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Tag: rice

Rice 'safely conserved' in Philippines gene bank

Rice 'safely conserved' in Philippines gene bank

Science
Scientists say that more than 100 thousand varieties of rice have been safeguarded for the future.Samples in the world's largest rice gene bank in the Philippines are being used to help farmers develop rice crops that can survive drought and flooding.The International Rice Research Institute (IRRI) gene bank has secured permanent funding from the Crop Trust.It is part of international efforts to store seeds in gene banks to protect food supplies in a warming world."These seeds are miracles - we believe that in this natural diversity of rice you have almost any trait that you would want to look for," said Marie Haga, executive director of the international non-profit organisation, the Crop Trust.She said rice is relatively easy to...
Greenhouse gas emissions on rice farms underestimated, study finds

Greenhouse gas emissions on rice farms underestimated, study finds

Science
Sept. 10 (UPI) -- Climate scientists and policy makers have underestimated the amount of greenhouse gas emitted by rice farms. New research showed rice farms emit significant amounts of nitrous oxide in addition to methane. In recent years, policy makers have worked with rice farmers to reduce methane emissions and conserve water resources by deploying intermittent flooding. As water resources become more scarce, more continually flooded rice farms are likely to adopt intermittent flooding methods. But new research -- published this week in the journal Proceedings. of the National Academy of Sciences -- suggests the reduction in methane emissions achieved by intermittent flooding is undermined by increases in nitrous oxide emissions. "Water management on rice farms needs to be calibrated ...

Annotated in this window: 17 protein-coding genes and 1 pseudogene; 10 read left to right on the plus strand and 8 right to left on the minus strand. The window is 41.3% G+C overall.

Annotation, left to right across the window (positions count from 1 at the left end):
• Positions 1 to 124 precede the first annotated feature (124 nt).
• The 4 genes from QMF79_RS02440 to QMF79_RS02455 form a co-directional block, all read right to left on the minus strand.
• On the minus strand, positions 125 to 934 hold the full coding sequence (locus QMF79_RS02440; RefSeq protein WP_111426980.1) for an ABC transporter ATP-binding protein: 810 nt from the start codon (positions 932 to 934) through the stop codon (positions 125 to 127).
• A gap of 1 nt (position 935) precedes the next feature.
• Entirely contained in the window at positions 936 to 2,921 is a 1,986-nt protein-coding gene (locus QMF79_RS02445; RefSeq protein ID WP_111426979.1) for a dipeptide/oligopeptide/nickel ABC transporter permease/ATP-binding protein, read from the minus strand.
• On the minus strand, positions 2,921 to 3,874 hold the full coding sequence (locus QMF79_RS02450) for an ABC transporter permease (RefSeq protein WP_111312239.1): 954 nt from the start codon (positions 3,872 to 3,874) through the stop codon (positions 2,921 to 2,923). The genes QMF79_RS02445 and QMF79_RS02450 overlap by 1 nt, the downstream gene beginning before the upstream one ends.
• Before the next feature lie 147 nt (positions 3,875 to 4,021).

Climate change is robbing rice of its nutrition

Climate change is robbing rice of its nutrition

Science
May 25 (UPI) -- As carbon dioxide concentrations in Earth's atmosphere increase, the nutritional value of rice will decline, new research shows. Researchers with the University of Tokyo tracked rice growth at experimental field sites across Japan and China. A system of pipes delivered different levels of CO2 to the rice plants. Wind sensors and gas detectors helped scientists ensure each plant was exposed to the correct amount of CO2. Scientists analyzed rice samples from the experimental plants, measuring the amounts of iron, zinc, protein, and vitamins B1, B2, B5, and B9 found in each. Their data revealed an inverse relationship between CO2 levels and nutritional qualities -- the higher the CO2 level, the lower the levels of vitamins and minerals. Researchers published the findings thi...